Hey undecided, Arts and Letters is for you
Alex Caton | Thursday, February 6, 2014
I’m not a philosophy or PLS major, but I considered both. They’re fantastic majors with eminently qualified and extremely interesting faculty. If you’re still “fundecided” and you’re really into ideas, books and destroying your friends in arguments, you should give them a serious look. To do that, you might go to their websites. And if you go to their websites, you’ll find links to passionate and, I think, somewhat out-of-place defenses of the major as an employable, and therefore worthy, field. The philosophy website provides a link to an article from The Atlantic on a philosophy Ph.D. who started a consulting firm that now has more than 500 employees. The PLS website features a collection of brief essays from PLS alumni working in everything from underwater archeology to venture capital, the message being, “Yes, you really can get a job.”
I object, in the first place, to the pervasive notion that Arts & Letters must carry the burden of proof that the degrees it confers are employable. This idea is wrong on at least two fronts. The first is that the value of a degree is not primarily rooted in the salary it brings you immediately after graduation, but in the educational experience it still represents half-a-century down the road. The second and more practical is that the ability to hear a dense or flowery set of words, dissect it into its constituent premises and conclusions and affirm it or blow it out of the water with better logic, will never not be employable.
The first of those two arguments is one I subscribe to wholeheartedly, romantic as it sounds. When I finish this column I am going to shut my laptop and read about the effect of reelection incentives on the behavior of U.S. Congressmen, and then about Richard Nixon’s veto on the War Powers Act, and then, if time allows, 30 or so pages of “Trainspotting,” a book of short stories told in the voice of 1990’s Scottish heroin addicts. I’m pretty jazzed about it.
In a perfect world, everyone gets this charged up about what they study, whether the subject is fiscal policy or fluid dynamics. But I don’t believe this is always the case here. I think there are “CHEGs” who would rather study Political Science, Pre-Meds who’d rather read British Literature and some Finance majors itching to switch to theology (plus, these things rarely seem to go the opposite way). For people so situated, the single greatest time commitment of these four years — school — must feel more like work than an adventure.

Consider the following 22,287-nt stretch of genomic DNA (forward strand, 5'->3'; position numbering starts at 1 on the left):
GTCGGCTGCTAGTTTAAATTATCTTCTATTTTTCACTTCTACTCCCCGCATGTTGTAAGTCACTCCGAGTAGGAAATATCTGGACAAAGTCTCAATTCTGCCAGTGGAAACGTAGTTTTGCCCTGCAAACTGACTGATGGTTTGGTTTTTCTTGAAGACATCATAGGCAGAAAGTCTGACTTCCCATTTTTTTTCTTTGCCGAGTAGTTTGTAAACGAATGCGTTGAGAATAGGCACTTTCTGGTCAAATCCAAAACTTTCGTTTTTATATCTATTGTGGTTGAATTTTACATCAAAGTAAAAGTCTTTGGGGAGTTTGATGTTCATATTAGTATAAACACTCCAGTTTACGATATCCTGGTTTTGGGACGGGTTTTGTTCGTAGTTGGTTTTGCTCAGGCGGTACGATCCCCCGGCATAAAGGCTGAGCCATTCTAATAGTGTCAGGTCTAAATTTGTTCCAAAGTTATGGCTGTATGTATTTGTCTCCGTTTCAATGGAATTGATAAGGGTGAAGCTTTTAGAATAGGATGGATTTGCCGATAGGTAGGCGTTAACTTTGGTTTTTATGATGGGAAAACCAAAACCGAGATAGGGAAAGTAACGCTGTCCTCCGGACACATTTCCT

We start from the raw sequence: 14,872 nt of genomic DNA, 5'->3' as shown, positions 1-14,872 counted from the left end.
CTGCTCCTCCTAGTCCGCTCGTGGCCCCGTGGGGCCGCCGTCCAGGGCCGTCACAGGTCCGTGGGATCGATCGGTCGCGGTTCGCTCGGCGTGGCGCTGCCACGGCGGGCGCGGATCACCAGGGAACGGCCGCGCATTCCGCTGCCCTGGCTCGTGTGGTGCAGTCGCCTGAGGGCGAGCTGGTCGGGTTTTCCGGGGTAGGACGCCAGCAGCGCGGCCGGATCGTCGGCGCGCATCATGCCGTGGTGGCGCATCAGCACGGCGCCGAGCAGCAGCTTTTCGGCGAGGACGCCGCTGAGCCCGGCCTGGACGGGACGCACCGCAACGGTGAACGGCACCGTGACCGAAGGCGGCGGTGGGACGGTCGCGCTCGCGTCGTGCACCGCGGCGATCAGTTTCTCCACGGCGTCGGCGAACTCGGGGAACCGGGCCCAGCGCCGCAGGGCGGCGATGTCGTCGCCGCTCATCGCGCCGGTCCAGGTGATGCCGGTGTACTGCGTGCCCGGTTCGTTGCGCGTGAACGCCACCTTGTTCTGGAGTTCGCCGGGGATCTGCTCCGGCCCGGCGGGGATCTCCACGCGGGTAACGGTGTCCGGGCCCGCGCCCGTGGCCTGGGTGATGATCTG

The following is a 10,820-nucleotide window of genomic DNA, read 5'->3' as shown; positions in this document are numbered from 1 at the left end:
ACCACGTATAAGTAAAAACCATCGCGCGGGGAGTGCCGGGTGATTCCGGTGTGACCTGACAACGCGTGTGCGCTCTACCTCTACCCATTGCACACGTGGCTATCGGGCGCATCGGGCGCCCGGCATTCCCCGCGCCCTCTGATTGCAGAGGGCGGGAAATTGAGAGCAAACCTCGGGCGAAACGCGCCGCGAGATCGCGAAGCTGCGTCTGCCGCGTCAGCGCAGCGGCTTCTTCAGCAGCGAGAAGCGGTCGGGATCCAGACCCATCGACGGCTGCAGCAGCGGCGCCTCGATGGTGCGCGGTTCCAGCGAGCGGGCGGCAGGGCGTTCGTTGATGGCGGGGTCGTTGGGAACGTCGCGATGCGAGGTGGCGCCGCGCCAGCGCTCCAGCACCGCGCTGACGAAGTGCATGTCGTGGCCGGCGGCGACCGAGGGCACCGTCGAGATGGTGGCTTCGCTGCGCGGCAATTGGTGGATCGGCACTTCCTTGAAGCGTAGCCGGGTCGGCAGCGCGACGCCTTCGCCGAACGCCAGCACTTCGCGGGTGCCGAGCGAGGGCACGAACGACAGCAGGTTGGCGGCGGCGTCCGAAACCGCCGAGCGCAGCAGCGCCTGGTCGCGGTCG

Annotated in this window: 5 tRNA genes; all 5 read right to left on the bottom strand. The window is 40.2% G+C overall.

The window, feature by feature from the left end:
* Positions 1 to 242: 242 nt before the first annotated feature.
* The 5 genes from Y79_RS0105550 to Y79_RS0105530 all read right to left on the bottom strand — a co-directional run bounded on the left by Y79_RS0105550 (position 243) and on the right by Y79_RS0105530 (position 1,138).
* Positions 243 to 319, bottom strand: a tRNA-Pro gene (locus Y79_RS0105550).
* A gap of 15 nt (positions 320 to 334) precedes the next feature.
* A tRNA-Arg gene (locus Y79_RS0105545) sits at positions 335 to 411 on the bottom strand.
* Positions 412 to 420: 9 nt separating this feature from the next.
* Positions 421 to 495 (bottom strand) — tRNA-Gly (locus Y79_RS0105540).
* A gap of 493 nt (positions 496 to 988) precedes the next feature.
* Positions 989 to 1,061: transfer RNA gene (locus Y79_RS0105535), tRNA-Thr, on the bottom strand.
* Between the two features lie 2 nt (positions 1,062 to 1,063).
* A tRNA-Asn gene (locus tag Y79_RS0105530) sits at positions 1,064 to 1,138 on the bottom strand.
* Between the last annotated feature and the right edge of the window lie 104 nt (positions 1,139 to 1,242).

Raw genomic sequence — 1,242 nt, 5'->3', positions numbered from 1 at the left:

In saying this I don’t make a value judgment on different majors, nor do I discount why these situations arise in the first place. $57,000 is a heck of a sum. As is $47,000, $37,000, $27,000 and $17,000. So long as tuition hikes outpace inflation, these numbers push us to justify our degrees in dollars. So long as Mendoza holds its place as the No. 1 undergraduate business school and STEM majors get sucked into the booming economy of big data and digital everything, liberal arts kids like me will feel anxiety about how we’ll fare. That anxiety isn’t helped by the occasional career fair recruiter poorly suppressing a puzzled look when you answer the question, “What’s your major?”
But skeptical recruiters aside, I believe in an institution such as Notre Dame, career anxiety simply should not enter into the equation when you choose your course of study. Everything I’ve observed thus far points to the following formula for landing in prestigious places (and paying off your debt) after Notre Dame: crush your classes, become an interesting and confident person and learn how to lead others. That’s it. Impressive people are impressive (and impressive people get hired) because they transcend reductionist labels of A, B or C major and X, Y or Z college. Put another way, if you want to study philosophy, but you’re concerned that it will hurt your plans to run the world of investing, don’t worry — it won’t. Ask Carl Icahn and George Soros.
Alex Caton is a junior living in St. Edward’s Hall. He can be contacted at [email protected]
The views expressed in this column are those of the author and not necessarily those of The Observer.